• That still needs to be manually removed even in Server 2012 (at least in the Release Candidate)
  • Make sure you have your approved and communicated Change Control Request
  • Make sure the Helpdesk is aware
  • I recommend verifying the AD FSMOs can all be reached from the target system
    • From CMD: DCDIAG /TEST:FSMOCHECK <enter>

Starting DCPROMO

  • Logon to the target Domain Controller
    • Verify you are actually logged on to the proper server.
      • Name resolution can be flaky
      • Names of VMs in the VM console can be wrong
  • Check the NIC settings and verify/set a valid setting for the DNS entries OTHER than itself
  • When ready, kick off DCPROMO
  • If you are decommissioning the domain, select the checkbox stating that this is the last DC in the domain
    • This will clean up the domain from the AD Forest, if applicable
  • After the system reboots from the DCPROMO, you'll likely need to remove the Role itself via Server Manager
  • Remember, by default, the computer account gets moved into the COMPTUERS container in AD after DCPROMO. If you've redirected the default container to another OU, the computer object will be placed there.
    • You may need to move the computer account object into a more desirable OU to ensure proper policies get applied (if the server isn't going to be decommissioned right away)
  • Remember to go into AD Sites and Services MMC and delete the server 'object'
    • Sometimes AD replication takes time and you'll notice there is still an NTDS Settings object under the server object.
    • If this is the case, allow time for AD Replication to "spread the news" of the recent DCPROMO and check back later to delete the server object.
    • WARNING!! DO NOT delete the NTDS Settings object manually or attempt to delete the server object if there is an NTDS Settings object underneath it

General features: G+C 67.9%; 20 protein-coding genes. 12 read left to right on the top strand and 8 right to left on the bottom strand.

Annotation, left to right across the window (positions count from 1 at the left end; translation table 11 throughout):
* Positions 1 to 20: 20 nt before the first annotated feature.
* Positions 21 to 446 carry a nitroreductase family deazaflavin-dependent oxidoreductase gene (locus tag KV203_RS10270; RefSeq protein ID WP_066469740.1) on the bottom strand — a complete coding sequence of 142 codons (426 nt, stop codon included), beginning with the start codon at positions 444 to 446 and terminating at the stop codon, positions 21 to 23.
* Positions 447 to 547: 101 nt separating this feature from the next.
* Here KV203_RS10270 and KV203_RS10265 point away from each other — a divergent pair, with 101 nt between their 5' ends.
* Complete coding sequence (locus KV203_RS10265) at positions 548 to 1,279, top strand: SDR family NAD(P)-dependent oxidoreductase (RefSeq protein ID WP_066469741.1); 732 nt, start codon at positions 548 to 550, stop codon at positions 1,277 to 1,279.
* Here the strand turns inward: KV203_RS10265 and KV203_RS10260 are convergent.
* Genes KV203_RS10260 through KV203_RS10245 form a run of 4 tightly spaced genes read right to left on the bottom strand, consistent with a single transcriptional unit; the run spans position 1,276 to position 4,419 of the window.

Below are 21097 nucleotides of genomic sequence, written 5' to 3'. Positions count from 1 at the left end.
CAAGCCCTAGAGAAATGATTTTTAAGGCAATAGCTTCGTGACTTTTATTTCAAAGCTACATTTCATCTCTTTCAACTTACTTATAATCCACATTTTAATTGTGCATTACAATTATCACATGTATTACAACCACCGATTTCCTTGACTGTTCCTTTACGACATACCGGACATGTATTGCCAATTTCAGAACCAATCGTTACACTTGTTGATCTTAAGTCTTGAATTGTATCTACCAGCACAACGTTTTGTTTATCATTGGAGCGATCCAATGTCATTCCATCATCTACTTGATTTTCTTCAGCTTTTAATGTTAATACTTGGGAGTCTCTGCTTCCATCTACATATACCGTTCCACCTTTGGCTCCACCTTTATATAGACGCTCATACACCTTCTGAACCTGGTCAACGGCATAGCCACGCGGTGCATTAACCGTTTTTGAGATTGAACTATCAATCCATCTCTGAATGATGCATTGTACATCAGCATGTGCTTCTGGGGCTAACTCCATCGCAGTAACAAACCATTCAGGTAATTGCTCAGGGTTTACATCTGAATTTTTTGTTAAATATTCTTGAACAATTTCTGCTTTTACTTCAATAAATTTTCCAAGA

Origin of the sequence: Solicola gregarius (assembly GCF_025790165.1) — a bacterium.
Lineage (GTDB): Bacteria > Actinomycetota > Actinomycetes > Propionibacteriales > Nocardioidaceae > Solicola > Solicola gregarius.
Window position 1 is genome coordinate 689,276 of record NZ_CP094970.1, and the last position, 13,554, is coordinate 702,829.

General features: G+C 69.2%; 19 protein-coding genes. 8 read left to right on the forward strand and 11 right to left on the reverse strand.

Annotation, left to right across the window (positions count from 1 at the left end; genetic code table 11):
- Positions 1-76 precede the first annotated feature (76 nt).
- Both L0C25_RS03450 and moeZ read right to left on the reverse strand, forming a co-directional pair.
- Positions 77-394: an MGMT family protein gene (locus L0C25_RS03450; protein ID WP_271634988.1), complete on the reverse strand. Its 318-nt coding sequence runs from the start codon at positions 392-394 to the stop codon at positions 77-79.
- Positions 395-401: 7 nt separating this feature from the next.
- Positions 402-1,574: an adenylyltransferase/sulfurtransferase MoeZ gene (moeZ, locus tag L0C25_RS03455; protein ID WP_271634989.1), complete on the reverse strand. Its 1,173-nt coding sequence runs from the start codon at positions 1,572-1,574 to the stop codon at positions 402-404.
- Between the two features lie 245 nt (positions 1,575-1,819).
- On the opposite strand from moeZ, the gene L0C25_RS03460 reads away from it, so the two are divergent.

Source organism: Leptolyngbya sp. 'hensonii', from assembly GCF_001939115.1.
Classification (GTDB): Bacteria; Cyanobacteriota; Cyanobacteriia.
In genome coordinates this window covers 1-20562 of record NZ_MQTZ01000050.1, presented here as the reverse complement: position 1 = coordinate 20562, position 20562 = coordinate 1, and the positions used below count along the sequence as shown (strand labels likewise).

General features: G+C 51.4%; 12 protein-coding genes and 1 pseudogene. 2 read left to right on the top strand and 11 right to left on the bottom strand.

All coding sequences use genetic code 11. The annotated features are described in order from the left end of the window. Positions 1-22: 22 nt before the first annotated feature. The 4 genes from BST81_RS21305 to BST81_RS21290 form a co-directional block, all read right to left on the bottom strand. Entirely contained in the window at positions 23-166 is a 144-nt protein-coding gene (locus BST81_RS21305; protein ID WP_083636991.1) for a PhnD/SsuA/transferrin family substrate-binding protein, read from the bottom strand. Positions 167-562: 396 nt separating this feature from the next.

• If you are decommissioning the server, be sure you delete the computer account from Active Directory to help "keep AD clean."
  • If required – depending on the situation:
    • Delete the AD Site, Site Link and subnet(s) entries from AD
    • Delete any DNS entries
      • A, PTR, CNAME, etc
      • Don't forget to check for any glue or delegation-related records
      • Don't forget to check any NS records where the DC was a secondary DNS server for one or more primary DNS zones hosted elsewhere
      • Don't forget any forwarders/conditional forwarders on other DCs which may have pointed to the target system
    • Delete the record(s) from WINS
    • Delete the "other side" of any external or shortcut trusts if this was a domain decommission in addition to a DC decommission
    • Edit any GPOs that set this domain as a DNS suffix entry
    • Remove the server from any backup, management or monitoring tools
    • Mark the system as appropriate in any asset tracking tools
    • If it was a VM, inform the VM team to delete the VM
    • If it was a physical server, remove it from the rack    
      • Remove the rails, network, power and other cables from the rack
      • Update any documents which track datacenter space/ports/rack allocations
  • When you're all done, inform the proper people that your change control request is complete
  • Sign off on your 'checklist' and file it away

For me, there is always a period of time where I'm still 'waiting' for the phone to ring or pager to go off but once you get past that time, usually a few hours during the business day, have a Coke and smile J

Hilde